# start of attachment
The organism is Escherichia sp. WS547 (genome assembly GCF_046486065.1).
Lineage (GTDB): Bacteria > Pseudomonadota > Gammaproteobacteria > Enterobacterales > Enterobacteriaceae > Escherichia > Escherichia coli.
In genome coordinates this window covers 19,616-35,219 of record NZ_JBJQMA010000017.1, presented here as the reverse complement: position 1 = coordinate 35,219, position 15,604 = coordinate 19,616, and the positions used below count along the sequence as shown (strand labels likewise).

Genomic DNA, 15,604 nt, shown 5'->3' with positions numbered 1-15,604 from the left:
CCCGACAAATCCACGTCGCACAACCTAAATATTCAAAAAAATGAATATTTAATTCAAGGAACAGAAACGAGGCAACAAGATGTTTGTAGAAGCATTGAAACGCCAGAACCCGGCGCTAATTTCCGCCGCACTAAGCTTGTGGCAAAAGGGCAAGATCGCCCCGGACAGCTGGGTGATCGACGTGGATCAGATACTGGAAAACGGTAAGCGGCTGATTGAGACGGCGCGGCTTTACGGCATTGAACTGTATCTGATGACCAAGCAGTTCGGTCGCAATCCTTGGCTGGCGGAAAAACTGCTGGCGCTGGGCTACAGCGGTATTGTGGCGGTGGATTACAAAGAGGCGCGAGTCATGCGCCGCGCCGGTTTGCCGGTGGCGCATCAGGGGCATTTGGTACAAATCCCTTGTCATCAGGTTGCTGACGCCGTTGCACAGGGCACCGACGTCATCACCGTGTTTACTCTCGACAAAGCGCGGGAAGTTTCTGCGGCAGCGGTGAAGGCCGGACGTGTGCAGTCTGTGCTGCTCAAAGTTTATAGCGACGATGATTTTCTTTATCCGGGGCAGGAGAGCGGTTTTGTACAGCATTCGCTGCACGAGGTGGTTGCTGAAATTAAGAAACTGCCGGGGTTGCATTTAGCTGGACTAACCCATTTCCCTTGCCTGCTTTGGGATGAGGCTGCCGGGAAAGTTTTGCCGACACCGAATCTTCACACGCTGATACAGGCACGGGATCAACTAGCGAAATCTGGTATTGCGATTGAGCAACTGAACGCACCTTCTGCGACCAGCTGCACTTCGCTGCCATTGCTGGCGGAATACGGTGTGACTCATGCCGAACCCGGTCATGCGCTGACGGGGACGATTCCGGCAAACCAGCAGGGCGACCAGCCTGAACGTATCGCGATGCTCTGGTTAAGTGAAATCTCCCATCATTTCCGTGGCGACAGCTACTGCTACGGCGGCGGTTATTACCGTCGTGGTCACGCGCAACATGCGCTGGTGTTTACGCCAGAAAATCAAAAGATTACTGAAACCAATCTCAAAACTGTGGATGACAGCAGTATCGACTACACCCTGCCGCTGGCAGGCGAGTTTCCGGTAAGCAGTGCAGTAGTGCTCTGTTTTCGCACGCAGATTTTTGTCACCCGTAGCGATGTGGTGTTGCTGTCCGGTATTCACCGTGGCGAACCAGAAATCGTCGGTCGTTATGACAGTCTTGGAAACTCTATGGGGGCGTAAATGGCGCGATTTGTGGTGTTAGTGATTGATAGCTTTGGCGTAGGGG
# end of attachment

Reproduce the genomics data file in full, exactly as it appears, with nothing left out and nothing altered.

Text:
The organism is Escherichia sp. WS547 (genome assembly GCF_046486065.1).
Lineage (GTDB): Bacteria > Pseudomonadota > Gammaproteobacteria > Enterobacterales > Enterobacteriaceae > Escherichia > Escherichia coli.
In genome coordinates this window covers 19,616-35,219 of record NZ_JBJQMA010000017.1, presented here as the reverse complement: position 1 = coordinate 35,219, position 15,604 = coordinate 19,616, and the positions used below count along the sequence as shown (strand labels likewise).

Genomic DNA, 15,604 nt, shown 5'->3' with positions numbered 1-15,604 from the left:
CCCGACAAATCCACGTCGCACAACCTAAATATTCAAAAAAATGAATATTTAATTCAAGGAACAGAAACGAGGCAACAAGATGTTTGTAGAAGCATTGAAACGCCAGAACCCGGCGCTAATTTCCGCCGCACTAAGCTTGTGGCAAAAGGGCAAGATCGCCCCGGACAGCTGGGTGATCGACGTGGATCAGATACTGGAAAACGGTAAGCGGCTGATTGAGACGGCGCGGCTTTACGGCATTGAACTGTATCTGATGACCAAGCAGTTCGGTCGCAATCCTTGGCTGGCGGAAAAACTGCTGGCGCTGGGCTACAGCGGTATTGTGGCGGTGGATTACAAAGAGGCGCGAGTCATGCGCCGCGCCGGTTTGCCGGTGGCGCATCAGGGGCATTTGGTACAAATCCCTTGTCATCAGGTTGCTGACGCCGTTGCACAGGGCACCGACGTCATCACCGTGTTTACTCTCGACAAAGCGCGGGAAGTTTCTGCGGCAGCGGTGAAGGCCGGACGTGTGCAGTCTGTGCTGCTCAAAGTTTATAGCGACGATGATTTTCTTTATCCGGGGCAGGAGAGCGGTTTTGTACAGCATTCGCTGCACGAGGTGGTTGCTGAAATTAAGAAACTGCCGGGGTTGCATTTAGCTGGACTAACCCATTTCCCTTGCCTGCTTTGGGATGAGGCTGCCGGGAAAGTTTTGCCGACACCGAATCTTCACACGCTGATACAGGCACGGGATCAACTAGCGAAATCTGGTATTGCGATTGAGCAACTGAACGCACCTTCTGCGACCAGCTGCACTTCGCTGCCATTGCTGGCGGAATACGGTGTGACTCATGCCGAACCCGGTCATGCGCTGACGGGGACGATTCCGGCAAACCAGCAGGGCGACCAGCCTGAACGTATCGCGATGCTCTGGTTAAGTGAAATCTCCCATCATTTCCGTGGCGACAGCTACTGCTACGGCGGCGGTTATTACCGTCGTGGTCACGCGCAACATGCGCTGGTGTTTACGCCAGAAAATCAAAAGATTACTGAAACCAATCTCAAAACTGTGGATGACAGCAGTATCGACTACACCCTGCCGCTGGCAGGCGAGTTTCCGGTAAGCAGTGCAGTAGTGCTCTGTTTTCGCACGCAGATTTTTGTCACCCGTAGCGATGTGGTGTTGCTGTCCGGTATTCACCGTGGCGAACCAGAAATCGTCGGTCGTTATGACAGTCTTGGAAACTCTATGGGGGCGTAAATGGCGCGATTTGTGGTGTTAGTGATTGATAGCTTTGGCGTAGGGG